SM: You graduated about a year ago and are now on your own path. I know you’re working on a show of your own right now, can you tell me a bit about it?
IBH: The show is called RACINE(S), which translated from French as root(s).I’m working on it withL’Attraction Compagnieand with the director Jean Jacques Minazio and the musician David Amar. It was born when I was at Piste d’Azur out of a deep need, a hunger almost, to talk the complex relationship I have with the earth, with my land. It has so many layers of meaning: I’m an aerialist, which means I have a certain relationship with the ground; I’m an immigrant, which means I have a certain relationship with land; I’m a nomad, I’m an Israeli, I’m a child of nature – each of these layers has its own context. I wanted to explore all of that, to bring my dialogue with earth/land/ground to the stage.
SM: Speaking of your Israeli background, and being a fellow Israeli-artist-living-abroad myself, I’m curious: You are an Israeli artist who has been primarily living and working in Europe. How do you feel people treat you when they learn of your origins? What are your experiences around that topic?
IBH: The show is not about Israel, we didn’t want it to. Its subtext is influenced by my background as an Israeli, yes, but the questions of immigration, territories, refugees, it’s relevant worldwide these days. We wanted it to be universal, and it is.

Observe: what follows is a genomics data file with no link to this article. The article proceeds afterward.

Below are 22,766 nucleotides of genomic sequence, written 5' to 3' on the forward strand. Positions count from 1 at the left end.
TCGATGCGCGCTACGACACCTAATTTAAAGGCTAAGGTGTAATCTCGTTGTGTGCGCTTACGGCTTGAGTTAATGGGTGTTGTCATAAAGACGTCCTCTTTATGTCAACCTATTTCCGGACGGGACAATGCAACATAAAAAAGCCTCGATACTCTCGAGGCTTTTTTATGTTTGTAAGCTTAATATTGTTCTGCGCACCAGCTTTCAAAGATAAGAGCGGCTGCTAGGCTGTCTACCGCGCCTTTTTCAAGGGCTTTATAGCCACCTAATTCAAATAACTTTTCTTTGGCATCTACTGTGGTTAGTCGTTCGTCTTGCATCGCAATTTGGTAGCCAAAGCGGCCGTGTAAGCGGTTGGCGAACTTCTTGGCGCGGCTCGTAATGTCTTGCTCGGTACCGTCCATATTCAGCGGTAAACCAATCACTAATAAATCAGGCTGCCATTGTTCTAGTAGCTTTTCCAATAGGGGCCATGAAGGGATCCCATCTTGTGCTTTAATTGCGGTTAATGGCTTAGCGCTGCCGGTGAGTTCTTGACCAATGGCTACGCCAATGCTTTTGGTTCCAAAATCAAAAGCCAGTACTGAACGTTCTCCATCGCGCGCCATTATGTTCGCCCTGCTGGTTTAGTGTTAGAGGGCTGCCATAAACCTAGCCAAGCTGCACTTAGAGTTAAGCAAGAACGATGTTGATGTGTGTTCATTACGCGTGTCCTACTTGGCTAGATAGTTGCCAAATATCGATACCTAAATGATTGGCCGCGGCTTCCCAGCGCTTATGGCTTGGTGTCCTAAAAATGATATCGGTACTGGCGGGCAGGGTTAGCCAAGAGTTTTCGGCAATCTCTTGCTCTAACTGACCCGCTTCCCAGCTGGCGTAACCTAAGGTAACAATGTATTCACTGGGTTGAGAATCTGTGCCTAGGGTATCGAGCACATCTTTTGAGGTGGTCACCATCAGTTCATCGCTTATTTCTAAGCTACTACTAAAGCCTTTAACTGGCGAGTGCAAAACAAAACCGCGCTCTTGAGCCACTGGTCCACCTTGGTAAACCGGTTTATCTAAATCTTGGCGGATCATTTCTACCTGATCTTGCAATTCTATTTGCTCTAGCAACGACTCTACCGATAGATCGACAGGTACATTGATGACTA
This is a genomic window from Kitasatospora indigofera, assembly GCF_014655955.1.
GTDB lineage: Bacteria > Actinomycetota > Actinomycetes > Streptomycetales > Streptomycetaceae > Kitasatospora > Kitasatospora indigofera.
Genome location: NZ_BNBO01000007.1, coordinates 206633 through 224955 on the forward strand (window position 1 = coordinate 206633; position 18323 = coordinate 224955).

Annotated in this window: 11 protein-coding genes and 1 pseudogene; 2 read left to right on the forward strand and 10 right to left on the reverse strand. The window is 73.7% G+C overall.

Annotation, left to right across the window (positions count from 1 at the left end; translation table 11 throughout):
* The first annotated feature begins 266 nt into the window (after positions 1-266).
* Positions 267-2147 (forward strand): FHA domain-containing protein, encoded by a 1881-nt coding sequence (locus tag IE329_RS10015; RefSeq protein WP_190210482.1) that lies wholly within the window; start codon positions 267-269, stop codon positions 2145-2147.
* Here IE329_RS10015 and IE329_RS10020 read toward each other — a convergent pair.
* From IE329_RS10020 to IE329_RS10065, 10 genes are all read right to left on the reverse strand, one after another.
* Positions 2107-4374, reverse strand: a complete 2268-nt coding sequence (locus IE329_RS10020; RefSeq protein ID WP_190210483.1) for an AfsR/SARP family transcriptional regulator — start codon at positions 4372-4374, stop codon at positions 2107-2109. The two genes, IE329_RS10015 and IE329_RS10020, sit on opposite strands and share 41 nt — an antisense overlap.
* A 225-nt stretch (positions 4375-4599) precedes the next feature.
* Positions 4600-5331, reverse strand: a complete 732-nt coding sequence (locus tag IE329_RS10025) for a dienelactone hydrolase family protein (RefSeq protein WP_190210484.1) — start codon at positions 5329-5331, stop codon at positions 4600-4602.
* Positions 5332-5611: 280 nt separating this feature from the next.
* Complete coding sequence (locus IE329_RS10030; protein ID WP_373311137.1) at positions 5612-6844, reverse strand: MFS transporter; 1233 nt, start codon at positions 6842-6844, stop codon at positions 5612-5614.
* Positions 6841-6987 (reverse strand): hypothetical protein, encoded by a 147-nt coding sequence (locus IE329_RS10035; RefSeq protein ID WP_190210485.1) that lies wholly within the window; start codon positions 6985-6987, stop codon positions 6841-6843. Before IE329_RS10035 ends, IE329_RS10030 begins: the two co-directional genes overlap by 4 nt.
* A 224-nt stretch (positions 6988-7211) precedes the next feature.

So the show’s audiences, the outdoor version of me which we’ve already performed, people were touched on a primal level. We had reactions from children who were amazed – “Your mom lets you play in the mud like that?!” – all the way to an old woman who came to us teary-eyed and thanks us for “doing this show at a time when people need to see it”. It touches people on multiple levels, even if I created it partially from the experience of my Israeliness. I’m sure if I were to bring the show to Israel, responses would be on a different level.
As for how people respond to me as an Israeli… Well, I’m mostly around artists, circus makers, people who are open-minded to the world. Most people just go: “Wow… Good luck! It’s complicated where you’re from.” They can’t understand it fully, but they understand how complex it is. I’ve been living in France for six years and I’ve yet to come across anti-semitism or anti-Israel attitudes. I did come across critiques of the Israeli government, but usually people are able to separate the actions of the government from the people, and ask me to explain to them what it’s like for the people, for me.